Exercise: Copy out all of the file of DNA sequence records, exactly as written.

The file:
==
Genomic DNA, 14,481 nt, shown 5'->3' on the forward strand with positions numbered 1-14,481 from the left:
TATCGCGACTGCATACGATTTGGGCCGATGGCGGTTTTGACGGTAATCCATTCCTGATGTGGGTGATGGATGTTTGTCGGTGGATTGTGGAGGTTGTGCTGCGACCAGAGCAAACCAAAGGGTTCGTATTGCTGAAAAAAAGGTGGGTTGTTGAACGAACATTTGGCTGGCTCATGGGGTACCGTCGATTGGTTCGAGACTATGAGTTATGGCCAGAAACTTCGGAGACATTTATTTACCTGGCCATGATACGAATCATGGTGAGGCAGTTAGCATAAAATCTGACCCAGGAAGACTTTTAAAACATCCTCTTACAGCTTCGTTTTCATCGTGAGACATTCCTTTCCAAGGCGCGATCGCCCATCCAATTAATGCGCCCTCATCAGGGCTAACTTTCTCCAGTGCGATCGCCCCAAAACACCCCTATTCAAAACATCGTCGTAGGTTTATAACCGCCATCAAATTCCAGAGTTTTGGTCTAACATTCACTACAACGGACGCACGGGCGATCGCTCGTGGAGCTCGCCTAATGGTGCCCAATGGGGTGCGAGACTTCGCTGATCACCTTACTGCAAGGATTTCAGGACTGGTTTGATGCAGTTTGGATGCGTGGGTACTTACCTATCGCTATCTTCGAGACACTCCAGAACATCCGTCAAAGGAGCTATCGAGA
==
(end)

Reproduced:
Genomic DNA, 14,481 nt, shown 5'->3' on the forward strand with positions numbered 1-14,481 from the left:
TATCGCGACTGCATACGATTTGGGCCGATGGCGGTTTTGACGGTAATCCATTCCTGATGTGGGTGATGGATGTTTGTCGGTGGATTGTGGAGGTTGTGCTGCGACCAGAGCAAACCAAAGGGTTCGTATTGCTGAAAAAAAGGTGGGTTGTTGAACGAACATTTGGCTGGCTCATGGGGTACCGTCGATTGGTTCGAGACTATGAGTTATGGCCAGAAACTTCGGAGACATTTATTTACCTGGCCATGATACGAATCATGGTGAGGCAGTTAGCATAAAATCTGACCCAGGAAGACTTTTAAAACATCCTCTTACAGCTTCGTTTTCATCGTGAGACATTCCTTTCCAAGGCGCGATCGCCCATCCAATTAATGCGCCCTCATCAGGGCTAACTTTCTCCAGTGCGATCGCCCCAAAACACCCCTATTCAAAACATCGTCGTAGGTTTATAACCGCCATCAAATTCCAGAGTTTTGGTCTAACATTCACTACAACGGACGCACGGGCGATCGCTCGTGGAGCTCGCCTAATGGTGCCCAATGGGGTGCGAGACTTCGCTGATCACCTTACTGCAAGGATTTCAGGACTGGTTTGATGCAGTTTGGATGCGTGGGTACTTACCTATCGCTATCTTCGAGACACTCCAGAACATCCGTCAAAGGAGCTATCGAGA